The estimated mean OS was longer in patients who received Valganciclovir for at least 6 months (24.1 months (95% CI, 17.4–40.3) than in patients receiving short-term or no Valganciclovir treatment (13.1 months; 95% CI, 7.9–17.7, p < 0.0001, Fig. 5a) or contemporary controls (13.7 months; 95% CI, 6.9–17.3, p = 0.0031, Fig. 5b). Among patients treated with Valganciclovir for at least 6 months, as many as 50% were alive at 24 months, 27.3% were alive at 4 years, and 13.6% at 5 years (Fig. 5b). Among contemporary controls, 20.6% were alive at 24 months and 5.9% at 4 and 5 years, respectively (p = 0.0466, 4 years, Fig. 5b). These survival rates compare well to those of glioblastoma patients with similar RPA and MGM methylation status at other centers. Eleven patients survived over 24 months and were doing well during the treatment of Valganciclovir; two of these had a methylated MGMT promoter (Supporting Information Table 4).

image

Figure 5. (a) Kaplan–Meier estimates of OS for VIGAS patients treated with Valganciclovir for at least 6 months versus <6 months. (b) Kaplan–Meier estimates of OS for patients treated with Valganciclovir for at least 6 months versus contemporary controls. (c) Kaplan–Meier estimates of OS for patients randomized to Valganciclovir and treated with Valganciclovir > 6 months versus contemporary controls. (d) Kaplan–Meier estimates of OS for patients randomized to Placebo and treated with Valganciclovir > 6 months for compassionate use versus contemporary controls.

Download figure to PowerPoint

To determine whether survival differed in patients receiving early or later Valganciclovir treatment, we performed separate analyses of OS for patients randomized to placebo or Valganciclovir who had been prescribed Valganciclovir for at least 6 months. The number of patients in each of these groups was small; however, survival was improved in patients randomized to Valganciclovir (Fig. 5c) or placebo (Fig. 5d). Thus, the benefit of Valganciclovir is not limited only to patients who receive treatment upon diagnosis.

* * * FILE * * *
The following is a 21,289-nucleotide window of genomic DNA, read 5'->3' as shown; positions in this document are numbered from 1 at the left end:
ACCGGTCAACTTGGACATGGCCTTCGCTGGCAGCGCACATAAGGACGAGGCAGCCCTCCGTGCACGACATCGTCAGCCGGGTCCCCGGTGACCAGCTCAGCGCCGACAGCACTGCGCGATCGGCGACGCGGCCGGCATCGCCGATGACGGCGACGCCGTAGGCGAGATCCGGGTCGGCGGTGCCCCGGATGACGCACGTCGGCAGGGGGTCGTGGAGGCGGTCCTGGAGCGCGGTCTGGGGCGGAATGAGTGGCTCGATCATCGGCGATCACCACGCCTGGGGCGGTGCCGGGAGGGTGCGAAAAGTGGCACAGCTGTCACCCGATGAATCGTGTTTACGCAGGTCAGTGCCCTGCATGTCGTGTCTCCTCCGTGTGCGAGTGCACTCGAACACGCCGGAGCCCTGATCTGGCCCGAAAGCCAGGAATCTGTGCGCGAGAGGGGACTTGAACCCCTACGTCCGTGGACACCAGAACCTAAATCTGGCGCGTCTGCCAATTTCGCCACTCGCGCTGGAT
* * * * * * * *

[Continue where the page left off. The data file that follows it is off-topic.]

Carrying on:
Discussion

  1. Top of page
  2. Abstract
  3. Material and Methods
  4. Results
  5. Discussion
  6. Acknowledgements
  7. References
  8. Supporting Information

Although standard multimodality treatment for glioblastoma has improved survival, OS is still only 12–15 months and less than 10% of patients survive over 5 years.[1] Therefore new strategies must be explored. Current data suggest that HCMV infection is highly prevalent, approaching 100% in glioblastoma.[4, 13, 14] The viral infection is confined to the tumor and can affect numerous tumor biological pathways and therefore is a potential therapeutic target for both medical intervention and immunotherapy. Indeed, we recently showed that Valganciclovir significantly reduces the growth of HCMV-positive medulloblastoma in a mouse model.[9] This finding supports the concept of using antiviral therapy to prevent the growth of HCMV-positive tumors.[9] Two recently published studies demonstrated the feasibility of generating HCMV-specific T cells for adoptive therapy in glioblastoma patients and the ability of these cells to kill glioblastoma cells. Thus, HCMV is also a potential target for immunotherapy in glioblastoma patients.[19, 20]